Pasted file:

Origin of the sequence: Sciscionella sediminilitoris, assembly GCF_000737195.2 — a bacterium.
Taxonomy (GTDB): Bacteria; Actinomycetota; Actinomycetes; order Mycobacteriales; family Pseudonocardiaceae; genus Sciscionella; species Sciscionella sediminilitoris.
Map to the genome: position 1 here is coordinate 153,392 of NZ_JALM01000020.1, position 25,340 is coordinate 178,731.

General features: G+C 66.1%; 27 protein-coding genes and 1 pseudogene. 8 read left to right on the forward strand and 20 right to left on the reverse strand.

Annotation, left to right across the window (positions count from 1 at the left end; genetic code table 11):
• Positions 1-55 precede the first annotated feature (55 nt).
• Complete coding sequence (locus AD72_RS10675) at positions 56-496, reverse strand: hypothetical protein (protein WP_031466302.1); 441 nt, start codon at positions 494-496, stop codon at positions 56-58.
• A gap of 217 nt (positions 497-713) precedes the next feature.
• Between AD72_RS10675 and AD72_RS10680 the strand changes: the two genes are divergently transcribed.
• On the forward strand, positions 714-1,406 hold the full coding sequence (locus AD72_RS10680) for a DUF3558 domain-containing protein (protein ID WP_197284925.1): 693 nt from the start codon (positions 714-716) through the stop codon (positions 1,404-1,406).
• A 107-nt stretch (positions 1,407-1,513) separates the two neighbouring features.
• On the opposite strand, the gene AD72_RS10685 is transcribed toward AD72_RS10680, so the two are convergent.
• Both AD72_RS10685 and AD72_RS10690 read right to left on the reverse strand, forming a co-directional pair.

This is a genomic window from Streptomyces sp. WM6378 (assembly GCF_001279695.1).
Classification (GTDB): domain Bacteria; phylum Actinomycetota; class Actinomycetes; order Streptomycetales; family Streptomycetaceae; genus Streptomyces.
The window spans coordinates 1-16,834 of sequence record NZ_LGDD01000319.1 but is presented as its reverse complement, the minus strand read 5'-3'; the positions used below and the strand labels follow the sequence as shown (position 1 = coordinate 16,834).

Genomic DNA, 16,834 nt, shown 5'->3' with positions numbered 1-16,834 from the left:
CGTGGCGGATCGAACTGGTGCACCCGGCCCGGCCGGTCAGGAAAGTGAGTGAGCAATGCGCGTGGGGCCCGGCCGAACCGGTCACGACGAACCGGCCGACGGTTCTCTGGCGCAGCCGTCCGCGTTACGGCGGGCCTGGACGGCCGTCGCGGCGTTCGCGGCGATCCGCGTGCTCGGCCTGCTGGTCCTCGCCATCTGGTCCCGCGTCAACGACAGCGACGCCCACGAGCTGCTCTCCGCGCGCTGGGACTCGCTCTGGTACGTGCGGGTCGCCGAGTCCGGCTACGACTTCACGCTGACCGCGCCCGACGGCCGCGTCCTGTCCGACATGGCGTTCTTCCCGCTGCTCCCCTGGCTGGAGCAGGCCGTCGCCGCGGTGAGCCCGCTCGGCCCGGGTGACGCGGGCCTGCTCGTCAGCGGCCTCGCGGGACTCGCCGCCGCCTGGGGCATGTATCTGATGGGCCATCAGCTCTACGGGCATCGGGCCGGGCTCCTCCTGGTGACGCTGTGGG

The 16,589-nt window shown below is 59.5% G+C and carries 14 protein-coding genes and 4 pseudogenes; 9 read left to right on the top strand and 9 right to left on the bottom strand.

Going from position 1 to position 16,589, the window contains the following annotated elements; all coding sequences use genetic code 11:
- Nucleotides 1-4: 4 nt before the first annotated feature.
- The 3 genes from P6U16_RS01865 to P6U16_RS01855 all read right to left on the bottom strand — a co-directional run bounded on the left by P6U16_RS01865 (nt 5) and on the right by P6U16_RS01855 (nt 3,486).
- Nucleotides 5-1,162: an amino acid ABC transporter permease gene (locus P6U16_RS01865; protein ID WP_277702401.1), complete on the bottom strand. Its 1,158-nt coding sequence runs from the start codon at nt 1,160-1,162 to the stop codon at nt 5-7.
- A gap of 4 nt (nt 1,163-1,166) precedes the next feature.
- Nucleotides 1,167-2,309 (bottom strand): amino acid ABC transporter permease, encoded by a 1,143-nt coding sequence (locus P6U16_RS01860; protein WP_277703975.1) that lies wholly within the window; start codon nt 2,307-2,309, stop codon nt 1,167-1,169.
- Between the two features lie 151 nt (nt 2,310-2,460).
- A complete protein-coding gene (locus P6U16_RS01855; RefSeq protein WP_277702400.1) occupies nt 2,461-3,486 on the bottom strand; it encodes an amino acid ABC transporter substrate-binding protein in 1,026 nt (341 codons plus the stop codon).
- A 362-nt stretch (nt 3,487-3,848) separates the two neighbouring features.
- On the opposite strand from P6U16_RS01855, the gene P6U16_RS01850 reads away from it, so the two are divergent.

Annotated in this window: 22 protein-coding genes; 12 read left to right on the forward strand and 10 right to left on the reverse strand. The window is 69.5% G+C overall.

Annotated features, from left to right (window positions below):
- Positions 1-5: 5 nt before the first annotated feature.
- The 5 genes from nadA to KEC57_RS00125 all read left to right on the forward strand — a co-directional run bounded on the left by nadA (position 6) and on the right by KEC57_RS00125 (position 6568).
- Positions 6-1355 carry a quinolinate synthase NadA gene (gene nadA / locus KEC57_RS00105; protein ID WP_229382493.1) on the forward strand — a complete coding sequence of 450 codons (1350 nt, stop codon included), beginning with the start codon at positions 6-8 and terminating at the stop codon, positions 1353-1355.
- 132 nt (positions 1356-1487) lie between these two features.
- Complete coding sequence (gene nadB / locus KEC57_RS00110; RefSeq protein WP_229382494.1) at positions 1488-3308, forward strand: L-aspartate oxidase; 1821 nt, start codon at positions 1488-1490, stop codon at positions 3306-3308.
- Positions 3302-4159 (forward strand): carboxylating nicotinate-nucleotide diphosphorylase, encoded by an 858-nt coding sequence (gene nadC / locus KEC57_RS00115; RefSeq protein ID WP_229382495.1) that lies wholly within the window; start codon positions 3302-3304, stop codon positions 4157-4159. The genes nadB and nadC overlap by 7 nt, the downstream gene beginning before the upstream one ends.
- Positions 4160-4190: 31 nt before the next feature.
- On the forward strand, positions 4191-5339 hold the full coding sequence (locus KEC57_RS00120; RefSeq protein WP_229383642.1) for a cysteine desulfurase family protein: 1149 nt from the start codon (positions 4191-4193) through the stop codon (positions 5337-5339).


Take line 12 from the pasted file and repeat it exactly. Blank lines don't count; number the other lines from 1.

• On the opposite strand, the gene AD72_RS10685 is transcribed toward AD72_RS10680, so the two are convergent.